If you are interested in reading testimonials of other users who utilize Motion Composites carbon fiber manual wheelchairs, you can read interviews we did with Dr. Mitchell Tepper, and Pete Anziano

If you are interested in a Motion Composites manual wheelchair, visit our product section


  1. EDS and HSD Info. (2021, February 15). The Ehlers Danlos Society. 
  2. Henderson, F. C., Austin, C., Benzel, E., Bolognese, P., Ellenbogen, R., Francomano, C. A., Ireton, C., Klinge, P., Koby, M., Long, D., Patel, S., Singman, E. L., & Voermans, N. C. (2017). Neurological and spinal manifestations of the Ehlers-Danlos syndromes. American Journal of Medical Genetics Part C: Seminars in Medical Genetics, 175 (1), 195—211.
  3. Rombaut, L., Malfait, F., De Wandele, I., Taes, Y., Thijs, Y., De Paepe, A., & Calders, P. (2012). Muscle mass, muscle strength, functional performance, and physical impairment in women with the hypermobility type of Ehlers-Danlos syndrome. Arthritis Care & Research, 64(10), 1584–1592.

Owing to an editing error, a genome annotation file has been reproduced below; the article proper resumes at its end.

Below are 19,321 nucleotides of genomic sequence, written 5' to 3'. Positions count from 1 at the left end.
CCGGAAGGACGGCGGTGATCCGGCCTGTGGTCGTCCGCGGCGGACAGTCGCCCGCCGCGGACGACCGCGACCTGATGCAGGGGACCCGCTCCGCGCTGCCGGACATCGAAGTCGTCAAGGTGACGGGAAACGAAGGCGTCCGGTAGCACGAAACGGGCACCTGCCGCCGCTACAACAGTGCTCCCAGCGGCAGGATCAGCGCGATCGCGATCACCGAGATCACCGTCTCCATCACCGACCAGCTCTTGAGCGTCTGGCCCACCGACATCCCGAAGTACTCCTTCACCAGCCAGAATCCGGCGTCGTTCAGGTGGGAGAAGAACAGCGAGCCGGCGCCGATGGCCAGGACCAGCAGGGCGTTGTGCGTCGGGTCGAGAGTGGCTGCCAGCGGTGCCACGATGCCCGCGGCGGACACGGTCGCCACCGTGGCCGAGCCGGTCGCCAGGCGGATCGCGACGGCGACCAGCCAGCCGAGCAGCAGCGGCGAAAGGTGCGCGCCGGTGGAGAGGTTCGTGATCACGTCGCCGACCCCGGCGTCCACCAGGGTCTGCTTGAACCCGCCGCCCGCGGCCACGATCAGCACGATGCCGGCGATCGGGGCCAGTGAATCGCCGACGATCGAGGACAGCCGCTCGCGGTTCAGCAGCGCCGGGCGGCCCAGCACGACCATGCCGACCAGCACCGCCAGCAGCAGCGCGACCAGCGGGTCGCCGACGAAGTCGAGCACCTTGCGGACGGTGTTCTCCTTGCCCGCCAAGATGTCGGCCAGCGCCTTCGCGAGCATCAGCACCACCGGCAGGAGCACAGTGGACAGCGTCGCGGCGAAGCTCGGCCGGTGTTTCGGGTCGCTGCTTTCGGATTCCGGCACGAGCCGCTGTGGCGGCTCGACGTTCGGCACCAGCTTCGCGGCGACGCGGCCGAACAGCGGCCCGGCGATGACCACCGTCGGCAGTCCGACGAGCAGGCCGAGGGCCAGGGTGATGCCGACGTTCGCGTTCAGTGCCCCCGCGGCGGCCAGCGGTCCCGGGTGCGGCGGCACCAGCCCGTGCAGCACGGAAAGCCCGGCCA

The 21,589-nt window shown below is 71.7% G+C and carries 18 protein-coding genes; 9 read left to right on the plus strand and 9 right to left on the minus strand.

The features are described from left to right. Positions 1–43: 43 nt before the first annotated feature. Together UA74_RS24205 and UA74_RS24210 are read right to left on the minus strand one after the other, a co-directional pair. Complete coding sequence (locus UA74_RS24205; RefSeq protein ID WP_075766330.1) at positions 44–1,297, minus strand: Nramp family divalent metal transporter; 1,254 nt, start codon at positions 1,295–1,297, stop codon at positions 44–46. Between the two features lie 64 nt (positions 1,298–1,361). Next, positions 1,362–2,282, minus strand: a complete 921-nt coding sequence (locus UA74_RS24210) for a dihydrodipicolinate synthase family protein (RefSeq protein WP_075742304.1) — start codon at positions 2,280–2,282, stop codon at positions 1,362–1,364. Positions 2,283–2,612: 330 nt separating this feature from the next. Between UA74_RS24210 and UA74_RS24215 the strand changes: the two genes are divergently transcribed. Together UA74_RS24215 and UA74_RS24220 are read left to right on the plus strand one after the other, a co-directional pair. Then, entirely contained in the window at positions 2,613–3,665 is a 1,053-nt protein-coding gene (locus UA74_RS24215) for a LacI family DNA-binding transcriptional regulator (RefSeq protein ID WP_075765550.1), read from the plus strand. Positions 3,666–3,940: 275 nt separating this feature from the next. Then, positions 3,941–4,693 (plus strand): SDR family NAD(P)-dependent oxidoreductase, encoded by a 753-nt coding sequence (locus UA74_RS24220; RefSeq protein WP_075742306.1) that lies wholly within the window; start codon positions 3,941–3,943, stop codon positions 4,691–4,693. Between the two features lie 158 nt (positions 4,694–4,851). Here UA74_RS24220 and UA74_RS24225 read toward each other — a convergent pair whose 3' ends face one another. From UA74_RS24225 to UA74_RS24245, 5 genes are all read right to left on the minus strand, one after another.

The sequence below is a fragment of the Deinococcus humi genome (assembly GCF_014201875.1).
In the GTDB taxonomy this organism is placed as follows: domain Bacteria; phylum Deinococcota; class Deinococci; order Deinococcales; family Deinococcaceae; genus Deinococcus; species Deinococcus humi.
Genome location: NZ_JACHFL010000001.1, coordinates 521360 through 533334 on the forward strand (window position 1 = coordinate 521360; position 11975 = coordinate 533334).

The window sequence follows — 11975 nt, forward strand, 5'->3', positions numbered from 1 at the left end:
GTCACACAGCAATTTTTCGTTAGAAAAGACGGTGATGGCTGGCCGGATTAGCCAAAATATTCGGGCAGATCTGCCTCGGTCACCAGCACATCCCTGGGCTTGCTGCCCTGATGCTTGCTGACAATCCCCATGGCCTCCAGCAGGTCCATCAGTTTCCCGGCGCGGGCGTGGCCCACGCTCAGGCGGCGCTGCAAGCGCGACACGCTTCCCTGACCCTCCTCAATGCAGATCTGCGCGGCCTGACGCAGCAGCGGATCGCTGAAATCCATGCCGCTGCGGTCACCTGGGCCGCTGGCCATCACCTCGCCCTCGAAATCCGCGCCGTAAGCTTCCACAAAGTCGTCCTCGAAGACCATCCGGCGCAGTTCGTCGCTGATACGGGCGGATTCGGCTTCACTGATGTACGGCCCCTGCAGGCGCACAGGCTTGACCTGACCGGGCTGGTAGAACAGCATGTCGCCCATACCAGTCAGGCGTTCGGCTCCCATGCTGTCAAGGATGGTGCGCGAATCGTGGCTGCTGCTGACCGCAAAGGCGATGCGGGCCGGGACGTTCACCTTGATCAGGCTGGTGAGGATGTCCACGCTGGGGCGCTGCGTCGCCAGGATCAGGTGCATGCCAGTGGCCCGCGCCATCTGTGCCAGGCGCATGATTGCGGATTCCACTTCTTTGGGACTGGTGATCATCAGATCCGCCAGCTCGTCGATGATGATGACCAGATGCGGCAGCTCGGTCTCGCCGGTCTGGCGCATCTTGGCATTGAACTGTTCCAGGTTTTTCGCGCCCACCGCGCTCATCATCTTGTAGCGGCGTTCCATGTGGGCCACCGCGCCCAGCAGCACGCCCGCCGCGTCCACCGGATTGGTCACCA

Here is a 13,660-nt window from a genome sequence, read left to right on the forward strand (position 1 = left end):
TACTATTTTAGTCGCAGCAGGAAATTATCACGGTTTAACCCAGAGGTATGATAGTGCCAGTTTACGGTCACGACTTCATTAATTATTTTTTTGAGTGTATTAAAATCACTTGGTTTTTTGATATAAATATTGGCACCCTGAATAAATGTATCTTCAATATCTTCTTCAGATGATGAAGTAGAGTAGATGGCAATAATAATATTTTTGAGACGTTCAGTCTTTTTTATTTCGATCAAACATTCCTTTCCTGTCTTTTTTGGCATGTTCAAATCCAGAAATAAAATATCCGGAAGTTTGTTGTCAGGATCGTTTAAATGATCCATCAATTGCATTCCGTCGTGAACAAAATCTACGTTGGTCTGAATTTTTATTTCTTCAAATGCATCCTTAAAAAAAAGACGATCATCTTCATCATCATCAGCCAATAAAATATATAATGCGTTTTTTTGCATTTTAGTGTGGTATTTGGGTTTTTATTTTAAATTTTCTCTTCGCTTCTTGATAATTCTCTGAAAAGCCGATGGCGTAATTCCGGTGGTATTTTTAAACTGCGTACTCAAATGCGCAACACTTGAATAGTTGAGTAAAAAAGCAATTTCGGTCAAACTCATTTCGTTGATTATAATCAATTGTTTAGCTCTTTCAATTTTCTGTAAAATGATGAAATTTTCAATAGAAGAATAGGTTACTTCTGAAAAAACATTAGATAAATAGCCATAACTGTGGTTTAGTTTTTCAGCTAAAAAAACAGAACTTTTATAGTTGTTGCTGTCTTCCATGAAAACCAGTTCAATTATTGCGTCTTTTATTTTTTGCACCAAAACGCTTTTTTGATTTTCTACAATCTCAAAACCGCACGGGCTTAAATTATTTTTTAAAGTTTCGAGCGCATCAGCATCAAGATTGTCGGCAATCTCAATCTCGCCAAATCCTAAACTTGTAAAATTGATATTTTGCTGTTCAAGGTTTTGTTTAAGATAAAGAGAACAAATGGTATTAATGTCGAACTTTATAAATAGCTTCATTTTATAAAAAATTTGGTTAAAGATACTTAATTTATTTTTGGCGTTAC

4. Gebrosky, B., Grindle, G., Cooper, R., & Cooper, R. (2019). Comparison of carbon fiber and aluminum materials in the construction of ultralight wheelchairs. Disability and Rehabilitation: Assistive Technology, 15(4), 432–441.

About Christie Hamstra, DPT, PT, ATP

Clinical Educator

Christie is a Motion Composites clinical educator. She holds a Master of Physiotherapy from Andrews University and a Transitional Doctor of Physiotherapy degree from Oakland University. Through training and conferences, she actively shares her knowledge with future and current industry professionals.